LOCATION:1220 Student Activities Building – Undergraduate Admissions
DOCKET NO.: 00-1471
DECIDED BY: Rehnquist Court (1986-2005)
LOWER COURT: United States Court of Appeals for the Sixth Circuit
CITATION: 538 US 329 (2003)
ARGUED: Jan 14, 2003
DECIDED: Apr 02, 2003
Elizabeth A. Johnson – On behalf of the respondent
James A. Feldman – Argued the cause for the United States, as amicus curiae, supporting the respondent
Robert N. Eccles – On behalf of the petitioners
Facts of the case
Kentucky’s two “Any Willing Provider” (AWP) statutes prohibit “[a] health insurer [from] discriminating against any provider who is…willing to meet the terms and conditions for participation established by the?insurer,” and require a “health benefit plan that includes chiropractic benefits [to]…permit any licensed chiropractor who agrees to abide by the terms [and] conditions?of the?plan to serve as a participating primary chiropractic provider.” Certain health maintenance organizations (HMOs) filed suit asserting that Kentucky’s AWP laws are preempted by the Employee Retirement Income Security Act of 1974 (ERISA), which preempts all state laws “insofar as they?relate to any employee benefit plan,” but saves from preemption state “laws…which regulate insurance.” The District Court concluded that although both AWP statutes “relate to” employee benefit plans each law “regulates insurance” and is therefore saved from preemption. The Court of Appeals affirmed.
Does the Employee Retirement Income Security Act of 1974 preempt any of Kentucky’s “Any Willing Provider” statutes?
Media for Kentucky Association of Health Plans, Inc. v. Miller
Audio Transcription for Opinion Announcement – April 02, 2003 in Kentucky Association of Health Plans, Inc. v. Miller
William H. Rehnquist:
The opinion of the Court in No. 00-1471 will be anoounced by Justice Scalia, the Kentuchy Healthcare Plan.
This case Kentucky Association of Health plan versus Miller is here on writ of certiorar to the United States Court of Appeals for the Sixth Circuit.
The petitioners are health maintenance organizations that maintain exclusive provider networks with selected doctors, hospitals, and other healthcare providers.
The advantage of these exclusive arrangements according to petitioners is that the participating providers are willing to provide their services at a lower price in exchange for the increased volume that the exclusive arrangement assures them.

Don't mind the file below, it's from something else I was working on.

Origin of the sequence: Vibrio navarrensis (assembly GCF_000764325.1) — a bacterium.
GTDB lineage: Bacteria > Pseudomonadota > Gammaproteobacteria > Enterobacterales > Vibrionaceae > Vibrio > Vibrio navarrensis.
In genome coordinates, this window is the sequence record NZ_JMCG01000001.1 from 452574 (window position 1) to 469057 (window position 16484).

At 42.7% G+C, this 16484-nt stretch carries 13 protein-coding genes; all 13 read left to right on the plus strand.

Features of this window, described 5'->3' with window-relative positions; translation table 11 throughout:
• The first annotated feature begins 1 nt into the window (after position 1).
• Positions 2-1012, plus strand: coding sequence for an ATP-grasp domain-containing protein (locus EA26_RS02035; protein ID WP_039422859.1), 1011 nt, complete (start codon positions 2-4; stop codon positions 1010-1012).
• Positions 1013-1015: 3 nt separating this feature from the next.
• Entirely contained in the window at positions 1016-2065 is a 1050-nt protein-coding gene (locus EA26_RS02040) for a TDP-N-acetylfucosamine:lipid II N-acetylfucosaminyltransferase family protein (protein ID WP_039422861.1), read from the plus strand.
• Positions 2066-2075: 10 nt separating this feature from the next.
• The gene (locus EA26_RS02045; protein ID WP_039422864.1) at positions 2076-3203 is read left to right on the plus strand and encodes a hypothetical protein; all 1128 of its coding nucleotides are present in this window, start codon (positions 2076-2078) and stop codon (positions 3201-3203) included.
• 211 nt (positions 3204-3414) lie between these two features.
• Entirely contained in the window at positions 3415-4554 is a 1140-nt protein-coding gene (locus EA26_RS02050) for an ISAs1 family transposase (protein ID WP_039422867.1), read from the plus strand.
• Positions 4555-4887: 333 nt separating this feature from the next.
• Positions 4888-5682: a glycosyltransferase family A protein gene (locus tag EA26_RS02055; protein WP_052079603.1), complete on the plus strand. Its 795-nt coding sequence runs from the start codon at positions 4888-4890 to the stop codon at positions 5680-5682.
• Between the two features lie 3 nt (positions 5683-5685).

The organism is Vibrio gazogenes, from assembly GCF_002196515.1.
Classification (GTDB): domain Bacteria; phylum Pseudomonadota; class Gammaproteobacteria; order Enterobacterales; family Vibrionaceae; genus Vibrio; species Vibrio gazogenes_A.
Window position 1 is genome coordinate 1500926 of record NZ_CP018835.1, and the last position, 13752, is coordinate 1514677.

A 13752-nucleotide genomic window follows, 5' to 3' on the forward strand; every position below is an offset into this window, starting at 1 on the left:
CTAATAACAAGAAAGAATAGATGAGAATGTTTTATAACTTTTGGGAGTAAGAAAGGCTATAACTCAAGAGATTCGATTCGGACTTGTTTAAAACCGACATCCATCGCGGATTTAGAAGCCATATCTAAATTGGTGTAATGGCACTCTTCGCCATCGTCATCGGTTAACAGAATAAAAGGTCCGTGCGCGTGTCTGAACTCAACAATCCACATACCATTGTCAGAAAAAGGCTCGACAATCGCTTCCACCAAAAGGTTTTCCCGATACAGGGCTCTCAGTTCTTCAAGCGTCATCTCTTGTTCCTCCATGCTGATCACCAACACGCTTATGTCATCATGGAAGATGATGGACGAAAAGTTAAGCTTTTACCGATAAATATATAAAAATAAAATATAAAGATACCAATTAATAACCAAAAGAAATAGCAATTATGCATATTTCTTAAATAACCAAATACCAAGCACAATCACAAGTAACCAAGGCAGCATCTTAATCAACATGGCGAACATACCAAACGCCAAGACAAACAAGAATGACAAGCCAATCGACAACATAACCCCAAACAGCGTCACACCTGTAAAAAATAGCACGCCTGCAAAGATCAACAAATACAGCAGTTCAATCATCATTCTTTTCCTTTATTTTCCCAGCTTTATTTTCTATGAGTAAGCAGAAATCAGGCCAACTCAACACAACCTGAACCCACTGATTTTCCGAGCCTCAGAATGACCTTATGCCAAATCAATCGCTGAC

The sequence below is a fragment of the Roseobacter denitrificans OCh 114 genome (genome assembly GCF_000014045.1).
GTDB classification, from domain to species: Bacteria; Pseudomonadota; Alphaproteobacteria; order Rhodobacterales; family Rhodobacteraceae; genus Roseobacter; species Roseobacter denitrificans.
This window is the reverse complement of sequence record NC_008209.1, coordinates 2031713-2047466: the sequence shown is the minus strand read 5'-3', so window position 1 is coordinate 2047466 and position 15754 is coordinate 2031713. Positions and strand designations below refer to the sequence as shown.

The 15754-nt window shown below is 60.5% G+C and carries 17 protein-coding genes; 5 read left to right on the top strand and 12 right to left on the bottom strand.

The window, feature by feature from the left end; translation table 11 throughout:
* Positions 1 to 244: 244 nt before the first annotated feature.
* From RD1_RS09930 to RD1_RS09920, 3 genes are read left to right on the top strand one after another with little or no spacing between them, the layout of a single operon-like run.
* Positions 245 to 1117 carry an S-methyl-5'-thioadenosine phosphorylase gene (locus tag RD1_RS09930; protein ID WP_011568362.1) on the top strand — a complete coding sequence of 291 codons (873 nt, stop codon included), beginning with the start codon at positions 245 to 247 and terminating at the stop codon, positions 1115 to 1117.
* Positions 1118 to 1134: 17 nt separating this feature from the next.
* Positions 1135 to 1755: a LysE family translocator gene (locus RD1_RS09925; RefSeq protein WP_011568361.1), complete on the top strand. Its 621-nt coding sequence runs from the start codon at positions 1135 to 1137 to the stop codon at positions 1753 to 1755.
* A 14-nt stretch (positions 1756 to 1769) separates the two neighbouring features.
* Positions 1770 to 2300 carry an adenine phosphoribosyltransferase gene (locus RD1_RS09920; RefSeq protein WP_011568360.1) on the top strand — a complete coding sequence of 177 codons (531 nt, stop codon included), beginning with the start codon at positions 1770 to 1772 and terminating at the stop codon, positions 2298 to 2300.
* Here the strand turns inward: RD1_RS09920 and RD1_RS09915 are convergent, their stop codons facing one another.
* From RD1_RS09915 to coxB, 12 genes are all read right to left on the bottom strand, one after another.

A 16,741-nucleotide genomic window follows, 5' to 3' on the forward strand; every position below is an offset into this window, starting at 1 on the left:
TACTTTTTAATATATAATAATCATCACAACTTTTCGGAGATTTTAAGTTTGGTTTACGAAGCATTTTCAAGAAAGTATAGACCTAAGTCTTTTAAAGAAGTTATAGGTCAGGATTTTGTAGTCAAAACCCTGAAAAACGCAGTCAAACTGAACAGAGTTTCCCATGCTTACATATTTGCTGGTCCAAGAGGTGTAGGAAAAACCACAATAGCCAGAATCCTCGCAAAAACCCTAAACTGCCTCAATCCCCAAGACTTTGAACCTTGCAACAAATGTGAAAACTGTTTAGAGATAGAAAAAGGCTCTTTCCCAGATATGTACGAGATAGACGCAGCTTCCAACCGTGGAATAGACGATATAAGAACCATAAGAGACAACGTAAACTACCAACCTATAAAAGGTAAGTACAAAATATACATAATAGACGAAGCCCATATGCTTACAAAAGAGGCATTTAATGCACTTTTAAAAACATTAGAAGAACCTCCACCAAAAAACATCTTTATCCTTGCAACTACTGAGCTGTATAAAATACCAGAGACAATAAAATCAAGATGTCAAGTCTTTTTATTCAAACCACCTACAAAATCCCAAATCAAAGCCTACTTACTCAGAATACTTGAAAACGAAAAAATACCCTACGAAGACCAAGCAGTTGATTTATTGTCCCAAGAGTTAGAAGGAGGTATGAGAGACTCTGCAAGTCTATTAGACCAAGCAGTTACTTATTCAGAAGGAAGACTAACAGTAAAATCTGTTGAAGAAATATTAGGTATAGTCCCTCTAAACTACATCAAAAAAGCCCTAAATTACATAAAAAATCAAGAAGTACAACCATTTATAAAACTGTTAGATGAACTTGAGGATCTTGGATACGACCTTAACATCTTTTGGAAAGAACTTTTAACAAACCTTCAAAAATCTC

Kentucky however, does not like the insurers preventing people from going to their own doctors, and so has enacted two so-called Any Willing Provider statutes, which prohibit a health insurer from discriminating against any provider who is willing to meet the terms and conditions for participation established by the insurer.
There are similar statutes in other states.
Petitioners file this suit against respondent the Commissioner of Kentucky’s Department of Insurance asserting that the AWP laws are preempted by the Employee Retirement Income Security Act of 1974, commonly known feared as ERISA.
ERISA preempts all state laws, “in so far as they relate to any employee benefit plan”, but in Section 1144(b)(2)(a) saves from preemption “laws which regulate insurance”.
The Court of Appeals Sixth Circuit concluded that each of these laws regulates insurance and is therefore safe from preemption by 1144(b)(2)(a).
In our view Kentucky’s AWP statutes are laws which regulate insurance within the meaning off 1144(b)(2)(a).
Our precedents such as Pilot Life Insurance versus the Dedeaux established that to come within this provision, state laws must be specifically directed towards the the insurance industry, that is to say laws of general application that simply affect insurers as they do everybody else, do not qualify as laws that regulate insurance.
Although petitioners contend that the AWP laws are not specifically directed toward the insurance industry, we disagree.
Neither of these statutes by its terms imposes any prohibitions or requirements on providers who may still enter exclusive networks with insurers who conduct business outside the common wealth or who are otherwise not covered by AWP laws.
The statutes are transgressed only when a health insurer or a health benefit plan that includes chiropractic benefits excludes from its network a provider who is willing and able to meet its terms.
Also, unavailing in our view, is petitioner’s contention that Kentucky’s AWP laws fall outside 1144(b)(2)(a) because they do not regulate an insurance practice, but rather focus upon the relationship between an insurer and third party providers.
Petitioners rely on Group Life & Health Insurance versus Royal Drug, which held that third party provider arrangements between insurers and pharmacies were not the business of insurance under Section 2(b) of the McCarran-Ferguson Act.
ERISA’s savings clause however is not concerned as is the McCarran-Ferguson Act provision with how to characterize conduct undertaken by private actors, but rather with how to characterize state laws in regard to what they regulate.
Kentucky’s laws regulate insurance by imposing conditions on the right to engage in the business of insurance, to come within ERISA’s savings clause, those conditons must also substantially affect the risk pulling arrangement between the insurer and the insured, Kentucky’s AWP statutes pass this test, we think by altering the scope of permissible bargains between insurers and insureds in a manner similar to the laws we upheld in Metropolitan Life Insurance versus Massachusetts, UNUM Life Insurance Company versus Ward, and Rush Prudential versus Moran.
The Court’s decision is unanimous.